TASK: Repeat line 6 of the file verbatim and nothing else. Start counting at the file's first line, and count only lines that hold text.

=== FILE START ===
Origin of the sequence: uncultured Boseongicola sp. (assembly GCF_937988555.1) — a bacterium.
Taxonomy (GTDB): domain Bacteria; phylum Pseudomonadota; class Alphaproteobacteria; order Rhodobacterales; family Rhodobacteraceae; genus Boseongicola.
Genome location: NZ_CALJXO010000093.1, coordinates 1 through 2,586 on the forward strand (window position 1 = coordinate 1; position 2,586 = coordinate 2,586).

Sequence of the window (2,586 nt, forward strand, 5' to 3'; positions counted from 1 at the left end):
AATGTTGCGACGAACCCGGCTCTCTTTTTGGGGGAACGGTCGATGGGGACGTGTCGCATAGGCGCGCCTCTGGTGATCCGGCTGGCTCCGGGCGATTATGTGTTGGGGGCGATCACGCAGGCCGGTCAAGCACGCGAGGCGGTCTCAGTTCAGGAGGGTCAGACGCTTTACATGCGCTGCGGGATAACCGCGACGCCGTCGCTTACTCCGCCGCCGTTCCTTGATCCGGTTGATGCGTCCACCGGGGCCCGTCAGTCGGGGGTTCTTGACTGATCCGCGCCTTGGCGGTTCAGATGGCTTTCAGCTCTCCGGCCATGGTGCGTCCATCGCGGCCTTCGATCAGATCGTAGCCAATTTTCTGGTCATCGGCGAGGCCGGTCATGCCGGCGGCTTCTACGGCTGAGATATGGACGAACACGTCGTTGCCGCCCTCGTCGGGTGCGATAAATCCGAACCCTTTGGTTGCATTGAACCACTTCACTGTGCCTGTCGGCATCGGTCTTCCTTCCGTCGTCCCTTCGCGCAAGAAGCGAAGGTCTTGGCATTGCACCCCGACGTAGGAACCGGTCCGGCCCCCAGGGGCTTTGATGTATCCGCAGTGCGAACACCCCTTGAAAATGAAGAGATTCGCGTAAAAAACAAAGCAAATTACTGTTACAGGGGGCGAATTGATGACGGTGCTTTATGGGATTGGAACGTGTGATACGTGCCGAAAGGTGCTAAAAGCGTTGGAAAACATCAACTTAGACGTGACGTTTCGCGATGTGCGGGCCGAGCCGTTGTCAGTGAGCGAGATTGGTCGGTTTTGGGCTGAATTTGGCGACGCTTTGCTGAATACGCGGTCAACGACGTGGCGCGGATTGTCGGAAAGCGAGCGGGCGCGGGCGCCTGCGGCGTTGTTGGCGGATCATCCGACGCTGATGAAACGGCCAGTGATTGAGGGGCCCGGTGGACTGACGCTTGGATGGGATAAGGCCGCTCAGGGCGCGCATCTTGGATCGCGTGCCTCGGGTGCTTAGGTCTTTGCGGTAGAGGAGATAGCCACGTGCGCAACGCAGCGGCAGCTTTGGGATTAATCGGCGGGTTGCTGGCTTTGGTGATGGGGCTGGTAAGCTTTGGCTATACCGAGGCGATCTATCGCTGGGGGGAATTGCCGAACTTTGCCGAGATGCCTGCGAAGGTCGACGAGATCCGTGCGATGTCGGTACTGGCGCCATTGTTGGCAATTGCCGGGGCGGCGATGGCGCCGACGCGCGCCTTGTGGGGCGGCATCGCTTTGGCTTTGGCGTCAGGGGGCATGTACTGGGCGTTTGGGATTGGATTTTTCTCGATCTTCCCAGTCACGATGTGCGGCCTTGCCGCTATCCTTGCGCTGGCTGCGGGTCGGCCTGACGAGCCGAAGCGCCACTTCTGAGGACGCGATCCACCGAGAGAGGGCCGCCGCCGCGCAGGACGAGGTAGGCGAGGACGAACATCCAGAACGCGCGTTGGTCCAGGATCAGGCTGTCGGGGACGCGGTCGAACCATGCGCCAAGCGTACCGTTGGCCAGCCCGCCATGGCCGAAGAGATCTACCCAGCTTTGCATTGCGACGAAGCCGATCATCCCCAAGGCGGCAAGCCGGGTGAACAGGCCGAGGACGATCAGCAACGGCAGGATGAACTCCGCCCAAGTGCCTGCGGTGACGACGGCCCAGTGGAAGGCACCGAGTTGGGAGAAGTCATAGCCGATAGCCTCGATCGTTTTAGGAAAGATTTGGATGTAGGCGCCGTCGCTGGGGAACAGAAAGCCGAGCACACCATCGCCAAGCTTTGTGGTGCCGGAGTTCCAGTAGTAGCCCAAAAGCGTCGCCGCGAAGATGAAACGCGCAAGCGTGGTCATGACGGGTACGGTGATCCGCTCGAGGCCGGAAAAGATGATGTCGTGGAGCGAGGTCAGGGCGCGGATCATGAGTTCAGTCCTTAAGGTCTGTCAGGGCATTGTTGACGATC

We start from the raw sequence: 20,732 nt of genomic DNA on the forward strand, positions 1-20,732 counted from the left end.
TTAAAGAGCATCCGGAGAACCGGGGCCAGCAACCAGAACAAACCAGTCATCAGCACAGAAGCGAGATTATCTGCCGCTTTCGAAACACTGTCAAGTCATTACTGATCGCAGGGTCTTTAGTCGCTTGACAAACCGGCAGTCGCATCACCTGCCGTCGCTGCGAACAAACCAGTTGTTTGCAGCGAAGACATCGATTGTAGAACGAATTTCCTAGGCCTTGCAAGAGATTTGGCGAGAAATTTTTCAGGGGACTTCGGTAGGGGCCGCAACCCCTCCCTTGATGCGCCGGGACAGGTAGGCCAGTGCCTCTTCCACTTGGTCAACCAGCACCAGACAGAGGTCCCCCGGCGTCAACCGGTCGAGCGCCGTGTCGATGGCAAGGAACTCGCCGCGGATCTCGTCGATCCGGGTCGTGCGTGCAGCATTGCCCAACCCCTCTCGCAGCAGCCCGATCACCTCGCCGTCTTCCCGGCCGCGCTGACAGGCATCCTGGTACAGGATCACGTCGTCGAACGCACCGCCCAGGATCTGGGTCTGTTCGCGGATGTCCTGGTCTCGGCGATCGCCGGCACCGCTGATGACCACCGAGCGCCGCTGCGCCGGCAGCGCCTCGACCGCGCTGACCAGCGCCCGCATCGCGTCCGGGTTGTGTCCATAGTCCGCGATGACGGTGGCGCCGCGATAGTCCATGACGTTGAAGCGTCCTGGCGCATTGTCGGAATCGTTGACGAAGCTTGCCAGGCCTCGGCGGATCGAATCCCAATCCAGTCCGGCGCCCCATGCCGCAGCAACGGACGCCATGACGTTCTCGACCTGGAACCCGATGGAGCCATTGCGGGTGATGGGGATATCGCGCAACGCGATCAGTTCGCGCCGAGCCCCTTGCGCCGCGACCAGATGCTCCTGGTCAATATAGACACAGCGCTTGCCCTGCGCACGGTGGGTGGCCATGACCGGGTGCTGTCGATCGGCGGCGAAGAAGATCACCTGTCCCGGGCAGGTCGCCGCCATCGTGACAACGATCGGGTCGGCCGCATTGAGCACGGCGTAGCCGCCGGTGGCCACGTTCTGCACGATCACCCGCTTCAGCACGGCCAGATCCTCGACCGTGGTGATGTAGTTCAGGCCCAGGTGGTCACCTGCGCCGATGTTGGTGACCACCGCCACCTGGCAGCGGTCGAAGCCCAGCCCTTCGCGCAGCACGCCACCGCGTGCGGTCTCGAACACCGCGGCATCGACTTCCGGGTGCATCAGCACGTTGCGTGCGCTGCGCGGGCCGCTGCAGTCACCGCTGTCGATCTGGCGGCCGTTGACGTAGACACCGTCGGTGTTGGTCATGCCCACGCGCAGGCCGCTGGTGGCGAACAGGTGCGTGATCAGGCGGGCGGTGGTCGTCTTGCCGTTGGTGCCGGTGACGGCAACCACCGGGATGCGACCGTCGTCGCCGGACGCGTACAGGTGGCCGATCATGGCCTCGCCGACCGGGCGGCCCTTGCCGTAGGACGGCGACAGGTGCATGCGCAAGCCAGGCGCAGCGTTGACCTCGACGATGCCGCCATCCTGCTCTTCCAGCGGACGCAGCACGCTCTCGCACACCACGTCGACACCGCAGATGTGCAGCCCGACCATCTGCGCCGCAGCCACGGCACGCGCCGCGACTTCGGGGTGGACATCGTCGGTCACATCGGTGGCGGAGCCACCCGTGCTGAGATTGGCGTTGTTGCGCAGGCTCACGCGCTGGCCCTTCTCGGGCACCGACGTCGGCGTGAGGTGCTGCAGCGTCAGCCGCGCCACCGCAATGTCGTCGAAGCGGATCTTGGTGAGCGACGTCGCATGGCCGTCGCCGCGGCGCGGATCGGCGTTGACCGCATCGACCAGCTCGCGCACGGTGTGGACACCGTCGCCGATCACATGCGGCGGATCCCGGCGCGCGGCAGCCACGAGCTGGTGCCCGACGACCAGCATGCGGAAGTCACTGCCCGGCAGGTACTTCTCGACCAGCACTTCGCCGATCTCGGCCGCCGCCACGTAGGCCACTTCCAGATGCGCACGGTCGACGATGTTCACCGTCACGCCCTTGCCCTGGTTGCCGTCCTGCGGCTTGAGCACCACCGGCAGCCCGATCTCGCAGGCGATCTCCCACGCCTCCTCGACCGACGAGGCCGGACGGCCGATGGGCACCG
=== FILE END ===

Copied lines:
We start from the raw sequence: 20,732 nt of genomic DNA on the forward strand, positions 1-20,732 counted from the left end.